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Crime in the Suites An Analysis of Current Issues in White Collar Defense

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June 8, 2010

Judge Weighs In on DOJ ‘Side Agreement’ With Bank

By: Ifrah Law

In a rare occurrence, a so-called deferred prosecution agreement entered into by the U.S. Department of Justice with a target of a criminal investigation has been subject to scrutiny by a federal judge, and the result wasn’t favorable to the government.

In fact, a judicial ruling in the case of a fired Miami bank executive appears to be a signal from the bench to the department that it needs to watch what actions it takes in connection with deferred prosecution agreements. These agreements are hardly ever reviewed by judges in the normal course, so U.S. District Judge William Dimitrouleas’s opinion is particularly telling.

The judge ruled that the department will have to defend against a constitutional claim made by Sergio Masvidal, the former banker, arising from a side agreement that was part of a deferred prosecution arrangement.

Masvidal was ousted as chairman of American Express Bank International in the wake of a 2007 deferred prosecution agreement entered into by the bank and the Justice Department, which had been looking into compliance by banks with laws aimed at finding bank accounts connected with drug trafficking. The bank paid $65 million as part of the settlement – and the day before the agreement, it entered into a side agreement with the department, in the form of a letter, not filed in court, that required Masvidal’s dismissal after the bank was sold.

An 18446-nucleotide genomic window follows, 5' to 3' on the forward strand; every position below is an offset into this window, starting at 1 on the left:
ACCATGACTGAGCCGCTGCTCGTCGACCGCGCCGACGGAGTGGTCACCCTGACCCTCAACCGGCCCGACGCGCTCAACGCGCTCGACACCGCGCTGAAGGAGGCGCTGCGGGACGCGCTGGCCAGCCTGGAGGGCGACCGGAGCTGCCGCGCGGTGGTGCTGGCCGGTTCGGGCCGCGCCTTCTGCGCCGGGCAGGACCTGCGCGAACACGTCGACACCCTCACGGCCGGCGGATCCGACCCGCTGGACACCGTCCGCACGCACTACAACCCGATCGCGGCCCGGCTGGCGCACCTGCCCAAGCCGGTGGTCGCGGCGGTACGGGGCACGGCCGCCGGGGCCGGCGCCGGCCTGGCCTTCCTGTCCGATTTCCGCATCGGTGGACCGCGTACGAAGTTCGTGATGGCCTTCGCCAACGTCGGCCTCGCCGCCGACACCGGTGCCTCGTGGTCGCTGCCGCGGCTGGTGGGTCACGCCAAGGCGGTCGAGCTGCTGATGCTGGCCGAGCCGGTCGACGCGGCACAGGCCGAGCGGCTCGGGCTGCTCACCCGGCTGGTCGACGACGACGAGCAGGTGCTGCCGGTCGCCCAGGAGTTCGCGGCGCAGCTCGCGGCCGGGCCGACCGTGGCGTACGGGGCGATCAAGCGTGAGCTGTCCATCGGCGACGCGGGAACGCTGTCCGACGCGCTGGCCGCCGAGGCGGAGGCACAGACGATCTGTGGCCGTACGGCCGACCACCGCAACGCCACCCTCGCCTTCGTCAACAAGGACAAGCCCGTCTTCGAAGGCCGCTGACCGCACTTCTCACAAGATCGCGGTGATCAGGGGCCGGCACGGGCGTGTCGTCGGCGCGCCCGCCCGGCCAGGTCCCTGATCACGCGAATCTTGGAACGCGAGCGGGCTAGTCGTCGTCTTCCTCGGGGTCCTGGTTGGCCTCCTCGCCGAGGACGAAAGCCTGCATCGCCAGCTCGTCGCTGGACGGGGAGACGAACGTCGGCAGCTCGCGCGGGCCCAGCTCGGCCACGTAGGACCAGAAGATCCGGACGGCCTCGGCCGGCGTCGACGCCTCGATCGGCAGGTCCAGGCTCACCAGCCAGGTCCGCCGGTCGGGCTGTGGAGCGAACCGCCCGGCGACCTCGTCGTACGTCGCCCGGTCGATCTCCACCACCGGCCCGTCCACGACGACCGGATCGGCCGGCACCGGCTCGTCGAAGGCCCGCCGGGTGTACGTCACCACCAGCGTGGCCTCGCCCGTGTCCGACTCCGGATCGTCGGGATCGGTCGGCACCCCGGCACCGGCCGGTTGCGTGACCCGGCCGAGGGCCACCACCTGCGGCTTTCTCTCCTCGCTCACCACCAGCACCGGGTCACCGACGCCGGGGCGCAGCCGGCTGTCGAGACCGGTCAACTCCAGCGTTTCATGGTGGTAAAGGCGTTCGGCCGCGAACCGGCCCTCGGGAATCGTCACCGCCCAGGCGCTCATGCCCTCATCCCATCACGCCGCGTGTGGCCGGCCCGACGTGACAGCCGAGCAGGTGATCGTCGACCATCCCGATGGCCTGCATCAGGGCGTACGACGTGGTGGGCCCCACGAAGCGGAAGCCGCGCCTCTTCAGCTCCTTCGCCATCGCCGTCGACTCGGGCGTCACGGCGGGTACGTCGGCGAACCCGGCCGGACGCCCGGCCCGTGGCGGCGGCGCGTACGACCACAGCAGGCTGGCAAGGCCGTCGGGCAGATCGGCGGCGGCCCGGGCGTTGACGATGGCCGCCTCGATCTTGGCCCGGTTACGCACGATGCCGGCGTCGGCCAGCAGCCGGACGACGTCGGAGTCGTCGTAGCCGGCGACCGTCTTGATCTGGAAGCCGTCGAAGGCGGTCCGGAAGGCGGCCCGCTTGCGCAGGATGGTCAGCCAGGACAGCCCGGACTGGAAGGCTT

Masvidal later found out about what he called a “secret letter” and claimed that it had destroyed his career in the banking industry and that he had had no chance to respond to it. He sued the Justice Department, seeking an apology that would remove the stigma caused by the letter. The department told his attorneys that it had voided and withdrawn the letter, but it stopped short of a formal apology.

Judge Dimitrouleas ruled that Masvidal had a right to proceed with his case against the department because he had been denied his Fifth Amendment right to due process. The case is continuing.

No doubt, the Justice Department will settle this case rather than allow its policies and procedures in deferred prosecution agreements to be aired in a public trial. And no doubt, it will eventually give Masvidal the formal apology that he wants. But in the meantime, an apparently innocent man’s career has been put into jeopardy, and a judge has weighed in on a dubious prosecutorial technique.